Those who undertake the noble effort to work within a charitable organization often feel trapped between the group’s greater mission and the need to raise cold hard cash so they can actually do the good work. How are the rules the same and how are they different from the for-profit world?
Gary and his guests have debated and discussed this question for years. What makes a non-profit effective? How can NGOs become self-sustaining and leverage the realm of social media?
These questions are not new. They’ve resurfaced time and time again, most recently at VaynerX’s Marketing for the Now series, with no legitimate “quick” answers. Below are approaches from Gary and his guests to the most common question … “How do nonprofits make money?”
Question: What should an up-and-coming charity focus on to be successful?
Scott Harrison (Charity Water): Two things come to mind. One, get your business model around money. You don’t need to adopt the 100 percent model because that’s incredibly difficult. What you need is to tell people where their money goes. [Charity Water] is completely transparent with where our money is going. If [your nonprofit] needs money for a lawyer, there are people that will help you pay those legal fees, but you’ve got to tell them.
Number two is storytelling. You have to be telling stories about why your solution is the best one out of the gate.
Gary Vaynerchuk: Storytelling is it. What’s amazing about the internet is that you could be like Scott and I. You could put out a lot of great content that makes a collective dent. Or, you could be like Dollar Shave Club. The stories matter so much.
The reason why Scott is so successful is because he leaned into self-awareness at a personal scale. When you have a certain level of charisma and authenticity and a way to communicate it in a way that touches someone, you have a way to recreate [Charity Water]’s kind of model. Lean into your self-awareness and strengths.
How can nonprofits make heavy topics dynamic?
Gary: The first thing you need to do is make sure you realize the content doesn’t have to be dynamic.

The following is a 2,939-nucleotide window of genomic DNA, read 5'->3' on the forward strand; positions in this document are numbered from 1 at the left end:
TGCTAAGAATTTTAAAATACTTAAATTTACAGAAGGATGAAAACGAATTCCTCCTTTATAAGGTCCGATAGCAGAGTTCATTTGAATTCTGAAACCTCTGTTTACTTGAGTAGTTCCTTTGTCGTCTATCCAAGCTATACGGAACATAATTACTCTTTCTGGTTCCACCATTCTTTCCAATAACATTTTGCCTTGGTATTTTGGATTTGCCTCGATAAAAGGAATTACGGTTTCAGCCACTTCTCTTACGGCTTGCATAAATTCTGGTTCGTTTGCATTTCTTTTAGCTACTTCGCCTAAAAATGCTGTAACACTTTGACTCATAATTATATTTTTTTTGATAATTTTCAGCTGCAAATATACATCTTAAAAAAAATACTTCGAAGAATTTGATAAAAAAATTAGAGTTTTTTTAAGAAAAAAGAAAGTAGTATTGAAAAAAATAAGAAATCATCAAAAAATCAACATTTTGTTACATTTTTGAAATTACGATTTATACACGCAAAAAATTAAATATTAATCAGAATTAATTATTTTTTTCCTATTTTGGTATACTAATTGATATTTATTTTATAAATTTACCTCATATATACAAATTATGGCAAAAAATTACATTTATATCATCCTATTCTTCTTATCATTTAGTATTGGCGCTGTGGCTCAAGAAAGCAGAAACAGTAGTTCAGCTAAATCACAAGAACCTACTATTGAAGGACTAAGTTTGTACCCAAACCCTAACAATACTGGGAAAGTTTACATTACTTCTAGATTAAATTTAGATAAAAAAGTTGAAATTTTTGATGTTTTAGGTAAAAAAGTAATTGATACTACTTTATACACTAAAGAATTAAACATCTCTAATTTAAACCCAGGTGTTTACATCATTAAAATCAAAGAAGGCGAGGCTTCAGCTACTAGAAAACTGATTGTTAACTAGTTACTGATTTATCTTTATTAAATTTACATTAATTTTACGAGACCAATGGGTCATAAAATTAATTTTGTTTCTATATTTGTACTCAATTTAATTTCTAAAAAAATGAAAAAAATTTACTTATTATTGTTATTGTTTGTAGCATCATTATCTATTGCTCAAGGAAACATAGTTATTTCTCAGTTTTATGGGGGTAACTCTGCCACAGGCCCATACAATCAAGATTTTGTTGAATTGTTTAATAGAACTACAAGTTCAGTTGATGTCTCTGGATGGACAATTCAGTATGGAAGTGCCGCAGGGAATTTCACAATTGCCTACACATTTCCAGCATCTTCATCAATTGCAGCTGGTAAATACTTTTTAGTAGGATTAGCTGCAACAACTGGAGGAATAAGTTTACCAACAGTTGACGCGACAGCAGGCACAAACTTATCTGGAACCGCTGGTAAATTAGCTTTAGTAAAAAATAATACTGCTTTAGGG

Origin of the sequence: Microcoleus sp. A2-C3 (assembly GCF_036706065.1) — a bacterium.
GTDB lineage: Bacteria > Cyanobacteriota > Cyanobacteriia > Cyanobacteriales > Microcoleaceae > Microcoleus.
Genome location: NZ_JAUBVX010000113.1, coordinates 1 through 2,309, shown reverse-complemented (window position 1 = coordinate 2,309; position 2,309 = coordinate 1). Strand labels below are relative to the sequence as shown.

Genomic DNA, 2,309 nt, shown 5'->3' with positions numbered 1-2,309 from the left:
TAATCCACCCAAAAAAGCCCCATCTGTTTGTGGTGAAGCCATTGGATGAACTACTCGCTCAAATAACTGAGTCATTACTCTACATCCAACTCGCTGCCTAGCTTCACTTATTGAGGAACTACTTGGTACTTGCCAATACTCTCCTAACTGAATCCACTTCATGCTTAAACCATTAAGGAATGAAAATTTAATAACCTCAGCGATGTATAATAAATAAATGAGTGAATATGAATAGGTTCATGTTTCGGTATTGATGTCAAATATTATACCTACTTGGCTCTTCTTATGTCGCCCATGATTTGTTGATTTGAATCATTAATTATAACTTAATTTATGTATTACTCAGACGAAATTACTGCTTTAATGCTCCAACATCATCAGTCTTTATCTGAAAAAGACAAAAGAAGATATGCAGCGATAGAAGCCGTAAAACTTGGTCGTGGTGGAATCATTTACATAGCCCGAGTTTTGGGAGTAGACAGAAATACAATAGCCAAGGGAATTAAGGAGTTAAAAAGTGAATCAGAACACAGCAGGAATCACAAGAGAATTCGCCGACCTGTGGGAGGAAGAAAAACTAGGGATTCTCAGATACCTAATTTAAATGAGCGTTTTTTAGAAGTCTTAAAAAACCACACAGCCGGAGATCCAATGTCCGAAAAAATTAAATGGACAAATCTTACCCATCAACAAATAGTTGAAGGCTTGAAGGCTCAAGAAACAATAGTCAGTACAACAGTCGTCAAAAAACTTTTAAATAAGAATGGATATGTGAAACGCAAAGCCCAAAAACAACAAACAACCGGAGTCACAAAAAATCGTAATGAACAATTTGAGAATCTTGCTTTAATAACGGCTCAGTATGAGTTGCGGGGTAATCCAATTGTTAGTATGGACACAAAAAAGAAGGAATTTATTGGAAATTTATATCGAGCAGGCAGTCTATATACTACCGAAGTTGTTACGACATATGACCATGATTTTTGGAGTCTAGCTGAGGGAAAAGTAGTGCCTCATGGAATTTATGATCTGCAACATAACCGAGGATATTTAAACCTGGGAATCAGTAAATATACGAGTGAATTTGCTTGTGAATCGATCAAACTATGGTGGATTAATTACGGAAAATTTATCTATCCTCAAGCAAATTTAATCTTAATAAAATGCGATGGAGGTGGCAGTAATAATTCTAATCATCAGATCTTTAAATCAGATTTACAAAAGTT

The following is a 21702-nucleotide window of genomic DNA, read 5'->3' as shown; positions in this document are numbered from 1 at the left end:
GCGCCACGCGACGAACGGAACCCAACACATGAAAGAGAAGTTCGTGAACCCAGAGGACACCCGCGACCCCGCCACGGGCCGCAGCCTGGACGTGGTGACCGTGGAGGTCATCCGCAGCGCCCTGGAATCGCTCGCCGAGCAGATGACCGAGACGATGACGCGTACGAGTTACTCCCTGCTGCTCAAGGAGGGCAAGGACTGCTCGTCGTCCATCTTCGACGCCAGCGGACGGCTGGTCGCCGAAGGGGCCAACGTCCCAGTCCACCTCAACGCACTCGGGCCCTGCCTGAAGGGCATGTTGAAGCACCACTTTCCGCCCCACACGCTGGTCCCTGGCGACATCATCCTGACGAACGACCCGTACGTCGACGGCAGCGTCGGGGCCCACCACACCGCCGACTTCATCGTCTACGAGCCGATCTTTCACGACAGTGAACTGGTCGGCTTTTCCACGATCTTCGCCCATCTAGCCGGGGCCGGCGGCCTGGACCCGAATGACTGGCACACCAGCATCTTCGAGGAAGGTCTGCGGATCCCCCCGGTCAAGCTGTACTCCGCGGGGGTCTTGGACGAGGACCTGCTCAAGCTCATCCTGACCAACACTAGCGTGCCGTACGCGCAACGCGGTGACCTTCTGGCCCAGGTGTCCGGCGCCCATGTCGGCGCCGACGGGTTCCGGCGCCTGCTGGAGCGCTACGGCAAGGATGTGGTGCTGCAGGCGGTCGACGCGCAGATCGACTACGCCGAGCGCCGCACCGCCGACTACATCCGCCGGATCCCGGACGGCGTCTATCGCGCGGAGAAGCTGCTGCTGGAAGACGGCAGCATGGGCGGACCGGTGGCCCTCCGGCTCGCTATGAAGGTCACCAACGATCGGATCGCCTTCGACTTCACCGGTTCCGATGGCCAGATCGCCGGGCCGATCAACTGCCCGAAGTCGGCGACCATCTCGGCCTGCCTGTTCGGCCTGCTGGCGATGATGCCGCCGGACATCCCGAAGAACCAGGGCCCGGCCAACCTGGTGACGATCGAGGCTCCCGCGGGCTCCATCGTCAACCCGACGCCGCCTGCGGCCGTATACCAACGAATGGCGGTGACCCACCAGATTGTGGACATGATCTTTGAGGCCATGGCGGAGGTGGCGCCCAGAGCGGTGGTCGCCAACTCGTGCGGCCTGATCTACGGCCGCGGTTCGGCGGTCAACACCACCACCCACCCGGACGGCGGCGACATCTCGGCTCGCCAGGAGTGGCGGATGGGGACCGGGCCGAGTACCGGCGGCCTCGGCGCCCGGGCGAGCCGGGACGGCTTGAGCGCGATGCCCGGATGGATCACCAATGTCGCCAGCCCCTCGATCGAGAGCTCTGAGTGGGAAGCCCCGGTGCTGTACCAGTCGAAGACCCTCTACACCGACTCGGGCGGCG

Everybody thinks, “Oh how do we make it social? How do we make it fun?” Certain content has to be done a certain way. It’s contextual. [If] this is really hardcore stuff that you’re dealing with, I actually think the content needs to be educational without being too complicated. I mean, [if] it’s a depressing matter you’re not going to be able to lighten it up, right?
You need to focus on what it is. So, I would educate and create narratives through: white papers, infographics, slideshares, videos, pictures, quote cards, [anything] that actually educates the market. I don’t think it has to be dynamic, I think it needs to be truthfully and contextual to the platform. Is that a 45-second video on Youtube with the right tone music behind it? Is that an infographic with the right color tones?
I think subject matter and making it contextual for the platform are way more important than pigeonholing yourself. In a world where you see other people having the option to be dynamic in the social media world, I think the best way to respect the content is to respect the content. I think that matters.
Question: How can a nonprofit with very (very) limited resources, quickly gain momentum and build revenue?
Bob Wright (The Suzanne Wright Foundation): My sense is if you have a venture, and it’s got some complexity, you have to have someone that’s full time. Whether that person is paid or not paid is really irrelevant, if everybody’s a part-timer I don’t see how you get it done.